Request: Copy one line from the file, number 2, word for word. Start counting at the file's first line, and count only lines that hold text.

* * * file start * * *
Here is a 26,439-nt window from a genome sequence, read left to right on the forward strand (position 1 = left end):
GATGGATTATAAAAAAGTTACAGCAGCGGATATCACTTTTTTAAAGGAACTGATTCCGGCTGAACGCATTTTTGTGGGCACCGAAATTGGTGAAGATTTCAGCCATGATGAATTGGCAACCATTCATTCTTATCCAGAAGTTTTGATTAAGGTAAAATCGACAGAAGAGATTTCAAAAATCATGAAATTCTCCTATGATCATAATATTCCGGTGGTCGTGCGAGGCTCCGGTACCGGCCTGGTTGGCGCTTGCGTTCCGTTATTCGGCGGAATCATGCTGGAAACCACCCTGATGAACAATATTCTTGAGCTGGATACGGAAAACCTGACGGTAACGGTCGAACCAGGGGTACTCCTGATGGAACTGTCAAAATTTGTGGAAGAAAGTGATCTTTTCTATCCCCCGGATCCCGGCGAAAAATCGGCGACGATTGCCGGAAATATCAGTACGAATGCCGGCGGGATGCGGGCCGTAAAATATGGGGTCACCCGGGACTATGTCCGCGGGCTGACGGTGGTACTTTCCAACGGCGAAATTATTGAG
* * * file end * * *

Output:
GATGGATTATAAAAAAGTTACAGCAGCGGATATCACTTTTTTAAAGGAACTGATTCCGGCTGAACGCATTTTTGTGGGCACCGAAATTGGTGAAGATTTCAGCCATGATGAATTGGCAACCATTCATTCTTATCCAGAAGTTTTGATTAAGGTAAAATCGACAGAAGAGATTTCAAAAATCATGAAATTCTCCTATGATCATAATATTCCGGTGGTCGTGCGAGGCTCCGGTACCGGCCTGGTTGGCGCTTGCGTTCCGTTATTCGGCGGAATCATGCTGGAAACCACCCTGATGAACAATATTCTTGAGCTGGATACGGAAAACCTGACGGTAACGGTCGAACCAGGGGTACTCCTGATGGAACTGTCAAAATTTGTGGAAGAAAGTGATCTTTTCTATCCCCCGGATCCCGGCGAAAAATCGGCGACGATTGCCGGAAATATCAGTACGAATGCCGGCGGGATGCGGGCCGTAAAATATGGGGTCACCCGGGACTATGTCCGCGGGCTGACGGTGGTACTTTCCAACGGCGAAATTATTGAG